On a recent dry and sunny September day I surveyed yet again my overgrown gardens, unpicked vegetables and my dogs in need of grooming. Weeks had passed with so many human things to do and problems to solve. The flurry of visits were long over and the tomato plants were well past their prime. Buckets and buckets of vibrant, softening tomatoes mixed with the last green fruit of the season and fruit flies hinted that if something wasn’t done soon the husk cherries would be gobbled up by tiny invaders.
Oliver the cat yawned. Don’t worry, he seemed to say. You’ve made it this far and the shelves are filled with salsa and sauce. Calm down. Time to look at the flowers before the frost ends their lovely little lives.
I have a confession. Up until quite recently if a bee got too close I’d often run and scream. My best friend still has the scars on her arm from when I in panic grabbed her arm so she wouldn’t run from the bee crawling up my arm.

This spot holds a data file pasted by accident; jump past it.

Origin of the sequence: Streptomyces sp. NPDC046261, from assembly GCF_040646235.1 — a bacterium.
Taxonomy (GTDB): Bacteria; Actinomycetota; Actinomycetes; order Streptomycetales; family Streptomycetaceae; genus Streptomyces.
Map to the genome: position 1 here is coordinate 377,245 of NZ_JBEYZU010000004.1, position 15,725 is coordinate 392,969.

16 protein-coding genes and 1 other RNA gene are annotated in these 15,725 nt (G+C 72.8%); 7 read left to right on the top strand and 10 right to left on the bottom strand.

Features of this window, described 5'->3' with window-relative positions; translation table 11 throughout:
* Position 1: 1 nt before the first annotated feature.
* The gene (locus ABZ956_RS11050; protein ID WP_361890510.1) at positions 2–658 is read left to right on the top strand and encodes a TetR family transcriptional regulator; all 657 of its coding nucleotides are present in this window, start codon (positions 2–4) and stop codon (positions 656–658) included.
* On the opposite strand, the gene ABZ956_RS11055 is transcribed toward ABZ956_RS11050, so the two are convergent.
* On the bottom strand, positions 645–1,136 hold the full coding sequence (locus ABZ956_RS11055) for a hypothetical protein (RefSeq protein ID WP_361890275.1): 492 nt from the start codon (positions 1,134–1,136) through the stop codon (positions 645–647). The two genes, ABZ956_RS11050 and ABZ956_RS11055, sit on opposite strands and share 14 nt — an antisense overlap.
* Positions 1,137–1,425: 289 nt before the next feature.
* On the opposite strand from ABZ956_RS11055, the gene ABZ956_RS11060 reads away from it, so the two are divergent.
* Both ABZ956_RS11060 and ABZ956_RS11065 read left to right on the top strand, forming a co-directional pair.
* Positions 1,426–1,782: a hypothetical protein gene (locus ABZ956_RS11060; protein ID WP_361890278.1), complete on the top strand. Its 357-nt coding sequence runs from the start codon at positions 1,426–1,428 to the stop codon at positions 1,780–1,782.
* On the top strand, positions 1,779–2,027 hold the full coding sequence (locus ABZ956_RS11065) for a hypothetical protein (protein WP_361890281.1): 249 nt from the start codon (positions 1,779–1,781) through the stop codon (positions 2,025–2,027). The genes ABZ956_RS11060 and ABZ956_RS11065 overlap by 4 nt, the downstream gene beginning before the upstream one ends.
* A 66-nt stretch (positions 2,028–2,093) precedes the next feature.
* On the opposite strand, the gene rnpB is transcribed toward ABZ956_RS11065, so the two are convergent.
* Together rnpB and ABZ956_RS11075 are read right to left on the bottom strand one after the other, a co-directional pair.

Now I think they’re so damned cute. Pollinators are cute even if they don’t produce honey. This year we lost two hives and my husband with a busy schedule has avoided the ones we have left because being responsible for thousands of tiny lives and seeing so much death is so depressing. At least when you kill a cow it’s only one life, he says (we haven’t killed any cows, btw).
I’m thinking maybe I should step up to the plate, suit up and help these little guys and gals since I’ve learned to enjoy their company. There’s something so comforting in the days of the final fall flowers, the asters and the goldenrod, to hear the busy buzzing of bumbles and honeys.
As a gift to my blogging friends, I’m sending out free seed packets of Black-Eyed-Susans and Painted Daisys to the first ten bloggers who comment here or at middlemaybooks.com